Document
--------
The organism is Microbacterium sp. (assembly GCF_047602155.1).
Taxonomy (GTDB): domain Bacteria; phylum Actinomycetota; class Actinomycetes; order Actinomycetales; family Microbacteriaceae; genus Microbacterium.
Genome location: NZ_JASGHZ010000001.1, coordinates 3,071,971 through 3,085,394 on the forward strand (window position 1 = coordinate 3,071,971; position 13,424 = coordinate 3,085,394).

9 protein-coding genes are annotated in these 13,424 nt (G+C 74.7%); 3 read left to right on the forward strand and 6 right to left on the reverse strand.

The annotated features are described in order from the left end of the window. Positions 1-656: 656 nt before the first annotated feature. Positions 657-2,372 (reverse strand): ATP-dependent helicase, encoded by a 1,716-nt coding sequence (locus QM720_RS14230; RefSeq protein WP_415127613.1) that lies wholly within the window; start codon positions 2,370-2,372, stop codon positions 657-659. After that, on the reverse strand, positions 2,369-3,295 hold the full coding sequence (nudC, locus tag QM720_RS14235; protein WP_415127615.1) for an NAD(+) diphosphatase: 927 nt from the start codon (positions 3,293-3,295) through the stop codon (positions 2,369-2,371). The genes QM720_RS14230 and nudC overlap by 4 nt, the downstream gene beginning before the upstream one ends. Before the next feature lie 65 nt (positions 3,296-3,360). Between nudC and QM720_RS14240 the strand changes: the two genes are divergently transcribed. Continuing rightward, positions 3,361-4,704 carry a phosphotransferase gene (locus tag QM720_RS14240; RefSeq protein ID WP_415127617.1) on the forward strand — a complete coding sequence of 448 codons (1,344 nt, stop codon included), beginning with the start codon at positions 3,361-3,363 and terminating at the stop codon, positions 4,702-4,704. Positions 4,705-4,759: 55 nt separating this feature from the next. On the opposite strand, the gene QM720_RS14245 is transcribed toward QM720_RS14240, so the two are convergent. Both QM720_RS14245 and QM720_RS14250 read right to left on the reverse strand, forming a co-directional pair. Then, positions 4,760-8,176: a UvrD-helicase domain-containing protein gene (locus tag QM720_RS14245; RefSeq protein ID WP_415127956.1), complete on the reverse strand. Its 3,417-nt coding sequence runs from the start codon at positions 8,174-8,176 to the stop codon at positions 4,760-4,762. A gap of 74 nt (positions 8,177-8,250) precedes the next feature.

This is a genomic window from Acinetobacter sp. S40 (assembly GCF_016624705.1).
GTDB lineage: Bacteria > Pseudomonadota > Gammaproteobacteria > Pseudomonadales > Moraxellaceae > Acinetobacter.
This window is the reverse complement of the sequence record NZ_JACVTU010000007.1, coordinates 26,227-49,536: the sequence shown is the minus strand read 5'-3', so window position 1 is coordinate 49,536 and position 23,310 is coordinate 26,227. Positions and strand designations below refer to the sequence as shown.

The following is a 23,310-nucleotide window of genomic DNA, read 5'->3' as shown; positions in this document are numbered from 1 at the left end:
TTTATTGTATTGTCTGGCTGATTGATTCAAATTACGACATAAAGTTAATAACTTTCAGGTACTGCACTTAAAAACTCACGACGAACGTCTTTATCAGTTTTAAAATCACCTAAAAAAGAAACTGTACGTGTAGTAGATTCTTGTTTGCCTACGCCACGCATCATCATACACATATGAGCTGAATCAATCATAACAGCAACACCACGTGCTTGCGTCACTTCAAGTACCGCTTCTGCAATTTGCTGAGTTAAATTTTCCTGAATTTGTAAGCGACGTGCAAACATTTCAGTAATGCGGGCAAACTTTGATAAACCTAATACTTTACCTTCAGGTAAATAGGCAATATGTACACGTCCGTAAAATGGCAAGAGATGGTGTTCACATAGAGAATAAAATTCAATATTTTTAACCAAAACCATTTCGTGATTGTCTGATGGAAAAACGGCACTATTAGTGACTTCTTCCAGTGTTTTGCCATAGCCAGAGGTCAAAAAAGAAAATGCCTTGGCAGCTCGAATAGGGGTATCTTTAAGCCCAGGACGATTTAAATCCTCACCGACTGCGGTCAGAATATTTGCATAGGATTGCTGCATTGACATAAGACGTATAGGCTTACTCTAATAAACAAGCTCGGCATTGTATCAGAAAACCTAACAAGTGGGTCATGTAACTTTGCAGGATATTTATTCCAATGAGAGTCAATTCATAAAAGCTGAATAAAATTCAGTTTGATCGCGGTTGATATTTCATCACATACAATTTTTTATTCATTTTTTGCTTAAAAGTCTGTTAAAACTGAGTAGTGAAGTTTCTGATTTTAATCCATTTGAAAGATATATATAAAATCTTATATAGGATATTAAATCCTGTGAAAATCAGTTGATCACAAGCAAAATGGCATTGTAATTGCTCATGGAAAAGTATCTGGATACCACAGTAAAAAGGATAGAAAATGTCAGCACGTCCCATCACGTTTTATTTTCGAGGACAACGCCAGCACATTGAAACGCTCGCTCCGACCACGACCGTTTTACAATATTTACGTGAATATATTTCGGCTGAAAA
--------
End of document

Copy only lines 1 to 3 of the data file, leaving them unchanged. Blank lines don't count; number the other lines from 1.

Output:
The organism is Microbacterium sp. (assembly GCF_047602155.1).
Taxonomy (GTDB): domain Bacteria; phylum Actinomycetota; class Actinomycetes; order Actinomycetales; family Microbacteriaceae; genus Microbacterium.
Genome location: NZ_JASGHZ010000001.1, coordinates 3,071,971 through 3,085,394 on the forward strand (window position 1 = coordinate 3,071,971; position 13,424 = coordinate 3,085,394).